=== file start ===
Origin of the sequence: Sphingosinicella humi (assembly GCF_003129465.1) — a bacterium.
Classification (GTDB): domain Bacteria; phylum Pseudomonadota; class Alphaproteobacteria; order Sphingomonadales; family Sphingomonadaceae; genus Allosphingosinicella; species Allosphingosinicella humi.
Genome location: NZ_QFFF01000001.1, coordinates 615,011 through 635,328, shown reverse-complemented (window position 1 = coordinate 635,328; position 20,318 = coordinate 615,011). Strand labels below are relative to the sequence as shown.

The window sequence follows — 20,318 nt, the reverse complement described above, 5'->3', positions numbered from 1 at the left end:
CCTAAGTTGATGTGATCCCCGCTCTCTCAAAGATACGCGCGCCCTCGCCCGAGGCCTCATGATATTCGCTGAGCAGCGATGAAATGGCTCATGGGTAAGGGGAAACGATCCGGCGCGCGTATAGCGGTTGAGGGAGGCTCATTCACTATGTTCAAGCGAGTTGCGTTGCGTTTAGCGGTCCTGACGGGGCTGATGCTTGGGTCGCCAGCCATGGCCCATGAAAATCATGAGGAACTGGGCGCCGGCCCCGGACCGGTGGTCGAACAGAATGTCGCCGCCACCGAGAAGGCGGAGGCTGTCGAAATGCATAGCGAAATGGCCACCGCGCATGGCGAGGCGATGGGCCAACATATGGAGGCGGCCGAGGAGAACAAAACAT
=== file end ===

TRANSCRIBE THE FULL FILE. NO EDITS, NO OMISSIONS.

Origin of the sequence: Sphingosinicella humi (assembly GCF_003129465.1) — a bacterium.
Classification (GTDB): domain Bacteria; phylum Pseudomonadota; class Alphaproteobacteria; order Sphingomonadales; family Sphingomonadaceae; genus Allosphingosinicella; species Allosphingosinicella humi.
Genome location: NZ_QFFF01000001.1, coordinates 615,011 through 635,328, shown reverse-complemented (window position 1 = coordinate 635,328; position 20,318 = coordinate 615,011). Strand labels below are relative to the sequence as shown.

The window sequence follows — 20,318 nt, the reverse complement described above, 5'->3', positions numbered from 1 at the left end:
CCTAAGTTGATGTGATCCCCGCTCTCTCAAAGATACGCGCGCCCTCGCCCGAGGCCTCATGATATTCGCTGAGCAGCGATGAAATGGCTCATGGGTAAGGGGAAACGATCCGGCGCGCGTATAGCGGTTGAGGGAGGCTCATTCACTATGTTCAAGCGAGTTGCGTTGCGTTTAGCGGTCCTGACGGGGCTGATGCTTGGGTCGCCAGCCATGGCCCATGAAAATCATGAGGAACTGGGCGCCGGCCCCGGACCGGTGGTCGAACAGAATGTCGCCGCCACCGAGAAGGCGGAGGCTGTCGAAATGCATAGCGAAATGGCCACCGCGCATGGCGAGGCGATGGGCCAACATATGGAGGCGGCCGAGGAGAACAAAACAT